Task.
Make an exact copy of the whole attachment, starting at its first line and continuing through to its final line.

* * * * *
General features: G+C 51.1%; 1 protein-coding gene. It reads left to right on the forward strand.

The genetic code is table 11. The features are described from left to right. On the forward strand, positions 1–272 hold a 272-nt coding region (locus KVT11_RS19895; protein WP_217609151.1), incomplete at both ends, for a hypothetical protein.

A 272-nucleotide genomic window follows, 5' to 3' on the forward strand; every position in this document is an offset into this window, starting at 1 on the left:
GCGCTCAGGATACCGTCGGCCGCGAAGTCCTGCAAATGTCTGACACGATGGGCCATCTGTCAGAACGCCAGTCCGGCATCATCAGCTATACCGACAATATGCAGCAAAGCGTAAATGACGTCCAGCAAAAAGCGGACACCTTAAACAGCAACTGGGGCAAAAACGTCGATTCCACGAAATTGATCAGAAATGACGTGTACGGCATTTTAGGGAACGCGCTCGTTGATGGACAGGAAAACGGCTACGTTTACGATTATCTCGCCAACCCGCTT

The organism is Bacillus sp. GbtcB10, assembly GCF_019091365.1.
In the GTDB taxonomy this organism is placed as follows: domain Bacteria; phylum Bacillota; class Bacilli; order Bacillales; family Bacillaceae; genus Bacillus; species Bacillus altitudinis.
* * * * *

General features: G+C 51.1%; 1 protein-coding gene. It reads left to right on the forward strand.

The genetic code is table 11. The features are described from left to right. On the forward strand, positions 1–272 hold a 272-nt coding region (locus KVT11_RS19895; protein WP_217609151.1), incomplete at both ends, for a hypothetical protein.

A 272-nucleotide genomic window follows, 5' to 3' on the forward strand; every position in this document is an offset into this window, starting at 1 on the left:
GCGCTCAGGATACCGTCGGCCGCGAAGTCCTGCAAATGTCTGACACGATGGGCCATCTGTCAGAACGCCAGTCCGGCATCATCAGCTATACCGACAATATGCAGCAAAGCGTAAATGACGTCCAGCAAAAAGCGGACACCTTAAACAGCAACTGGGGCAAAAACGTCGATTCCACGAAATTGATCAGAAATGACGTGTACGGCATTTTAGGGAACGCGCTCGTTGATGGACAGGAAAACGGCTACGTTTACGATTATCTCGCCAACCCGCTT

The organism is Bacillus sp. GbtcB10, assembly GCF_019091365.1.
In the GTDB taxonomy this organism is placed as follows: domain Bacteria; phylum Bacillota; class Bacilli; order Bacillales; family Bacillaceae; genus Bacillus; species Bacillus altitudinis.